Background: Integrase strand transfer inhibitors (INSTIs) coadministered with two nucleoside or nucleotide reverse transcriptase inhibitors (NRTIs) are recommended as first-line treatment for HIV, and coformulated fixed-dose combinations are preferred to facilitate adherence. We report 48-week results from a study comparing initial HIV-1 treatment with bictegravir-a novel INSTI with a high in-vitro barrier to resistance and low potential as a perpetrator or victim of clinically relevant drug interactions-coformulated with the NRTI combination emtricitabine and tenofovir alafenamide as a fixed-dose combination to dolutegravir administered with coformulated emtricitabine and tenofovir alafenamide.
Methods: In this randomised, double-blind, multicentre, placebo-controlled, non-inferiority trial, HIV-infected adults were screened and enrolled at 126 outpatient centres in 10 countries in Australia, Europe, Latin America, and North America. Participants were previously untreated adults (HIV-1 RNA ≥500 copies per mL) with estimated glomerular filtration rate of at least 30 mL/min. Chronic hepatitis B virus or hepatitis C co-infection was allowed. We randomly assigned participants (1:1) to receive oral fixed-dose combination bictegravir 50 mg, emtricitabine 200 mg, and tenofovir alafenamide 25 mg or dolutegravir 50 mg with coformulated emtricitabine 200 mg and tenofovir alafenamide 25 mg, with matching placebo, once a day for 144 weeks. Investigators, participants, study staff, and those assessing outcomes were masked to treatment group. All participants who received at least one dose of study drug were included in primary efficacy and safety analyses. The primary endpoint was the proportion of participants with plasma HIV-1 RNA of less than 50 copies per mL at week 48 (US Food and Drug Administration snapshot algorithm), with a prespecified non-inferiority margin of -12%. This study is registered with ClinicalTrials.gov, number NCT02607956.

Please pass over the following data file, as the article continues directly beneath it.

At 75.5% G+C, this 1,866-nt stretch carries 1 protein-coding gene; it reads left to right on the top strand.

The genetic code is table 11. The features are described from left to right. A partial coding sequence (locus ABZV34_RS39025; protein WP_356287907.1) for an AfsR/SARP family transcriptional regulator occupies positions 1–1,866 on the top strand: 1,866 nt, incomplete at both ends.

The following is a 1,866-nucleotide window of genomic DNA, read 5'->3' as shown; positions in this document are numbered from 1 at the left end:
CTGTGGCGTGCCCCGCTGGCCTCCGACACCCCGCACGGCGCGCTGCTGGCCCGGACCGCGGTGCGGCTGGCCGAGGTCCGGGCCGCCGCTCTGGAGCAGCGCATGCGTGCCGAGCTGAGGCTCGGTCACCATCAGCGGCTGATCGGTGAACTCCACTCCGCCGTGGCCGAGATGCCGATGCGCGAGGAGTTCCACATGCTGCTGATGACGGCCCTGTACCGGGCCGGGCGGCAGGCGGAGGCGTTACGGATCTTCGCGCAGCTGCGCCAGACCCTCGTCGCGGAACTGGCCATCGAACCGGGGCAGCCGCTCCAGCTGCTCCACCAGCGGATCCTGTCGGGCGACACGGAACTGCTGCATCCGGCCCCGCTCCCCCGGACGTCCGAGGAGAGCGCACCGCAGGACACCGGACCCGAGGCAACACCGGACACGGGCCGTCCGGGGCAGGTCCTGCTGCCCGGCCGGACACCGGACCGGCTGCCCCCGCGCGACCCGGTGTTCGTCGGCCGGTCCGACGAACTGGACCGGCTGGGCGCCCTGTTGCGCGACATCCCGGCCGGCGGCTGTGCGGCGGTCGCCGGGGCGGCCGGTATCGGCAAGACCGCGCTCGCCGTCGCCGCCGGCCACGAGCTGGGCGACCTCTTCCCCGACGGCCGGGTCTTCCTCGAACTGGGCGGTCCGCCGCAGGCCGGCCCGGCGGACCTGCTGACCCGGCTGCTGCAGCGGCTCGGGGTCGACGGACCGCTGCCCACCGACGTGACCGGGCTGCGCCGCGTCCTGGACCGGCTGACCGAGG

Findings: Between Nov 11, 2015, and July 15, 2016, 742 participants were screened for eligibility, of whom 657 were randomly assigned to treatment (327 with bictegravir, emtricitabine, and tenofovir alafenamide fixed-dose combination [bictegravir group] and 330 with dolutegravir plus emtricitabine and tenofovir alafenamide [dolutegravir group]). 320 participants who received the bictegravir regimen and 325 participants who received the dolutegravir regimen were included in the primary efficacy analyses. At week 48, HIV-1 RNA <50 copies per mL was achieved in 286 (89%) of 320 participants in the bictegravir group and 302 (93%) of 325 in the dolutegravir group (difference -3·5%, 95·002% CI -7·9 to 1·0, p=0·12), showing non-inferiority of the bictegravir regimen to the dolutegravir regimen. No treatment-emergent resistance to any study drug was observed. Incidence and severity of adverse events were similar between groups, and few participants discontinued treatment due to adverse events (5 [2%] of 320 in the bictegravir group and 1 [<1%] 325 in the dolutegravir group). Study drug-related adverse events were less common in the bictegravir group than in the dolutegravir group (57 [18%] of 320 vs 83 [26%] of 325, p=0·022).
Interpretation: At 48 weeks, virological suppression with the bictegravir regimen was achieved and was non-inferior to the dolutegravir regimen in previously untreated adults. There was no emergent resistance to either regimen. The fixed-dose combination of bictegravir, emtricitabine, and tenofovir alafenamide was safe and well tolerated compared with the dolutegravir regimen.
Funding: Gilead Sciences Inc.
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